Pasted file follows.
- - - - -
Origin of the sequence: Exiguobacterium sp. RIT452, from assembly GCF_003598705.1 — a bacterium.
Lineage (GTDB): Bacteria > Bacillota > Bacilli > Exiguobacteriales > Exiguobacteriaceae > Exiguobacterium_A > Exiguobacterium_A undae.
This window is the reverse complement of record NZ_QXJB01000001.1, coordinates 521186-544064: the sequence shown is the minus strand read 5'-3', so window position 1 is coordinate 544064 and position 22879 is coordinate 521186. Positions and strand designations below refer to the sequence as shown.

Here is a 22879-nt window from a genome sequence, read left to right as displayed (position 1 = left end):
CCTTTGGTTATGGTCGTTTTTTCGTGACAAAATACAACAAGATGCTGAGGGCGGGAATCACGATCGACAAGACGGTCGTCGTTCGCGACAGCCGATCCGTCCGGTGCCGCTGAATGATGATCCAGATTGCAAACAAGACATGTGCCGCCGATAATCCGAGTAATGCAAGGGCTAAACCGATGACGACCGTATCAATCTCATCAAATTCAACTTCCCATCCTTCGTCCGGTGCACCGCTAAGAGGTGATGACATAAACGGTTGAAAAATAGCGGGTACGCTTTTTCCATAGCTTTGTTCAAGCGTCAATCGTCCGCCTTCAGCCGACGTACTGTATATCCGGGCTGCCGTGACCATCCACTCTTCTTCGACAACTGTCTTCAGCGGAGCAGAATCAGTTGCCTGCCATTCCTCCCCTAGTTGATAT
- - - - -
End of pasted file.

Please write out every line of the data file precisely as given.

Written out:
Origin of the sequence: Exiguobacterium sp. RIT452, from assembly GCF_003598705.1 — a bacterium.
Lineage (GTDB): Bacteria > Bacillota > Bacilli > Exiguobacteriales > Exiguobacteriaceae > Exiguobacterium_A > Exiguobacterium_A undae.
This window is the reverse complement of record NZ_QXJB01000001.1, coordinates 521186-544064: the sequence shown is the minus strand read 5'-3', so window position 1 is coordinate 544064 and position 22879 is coordinate 521186. Positions and strand designations below refer to the sequence as shown.

Here is a 22879-nt window from a genome sequence, read left to right as displayed (position 1 = left end):
CCTTTGGTTATGGTCGTTTTTTCGTGACAAAATACAACAAGATGCTGAGGGCGGGAATCACGATCGACAAGACGGTCGTCGTTCGCGACAGCCGATCCGTCCGGTGCCGCTGAATGATGATCCAGATTGCAAACAAGACATGTGCCGCCGATAATCCGAGTAATGCAAGGGCTAAACCGATGACGACCGTATCAATCTCATCAAATTCAACTTCCCATCCTTCGTCCGGTGCACCGCTAAGAGGTGATGACATAAACGGTTGAAAAATAGCGGGTACGCTTTTTCCATAGCTTTGTTCAAGCGTCAATCGTCCGCCTTCAGCCGACGTACTGTATATCCGGGCTGCCGTGACCATCCACTCTTCTTCGACAACTGTCTTCAGCGGAGCAGAATCAGTTGCCTGCCATTCCTCCCCTAGTTGATAT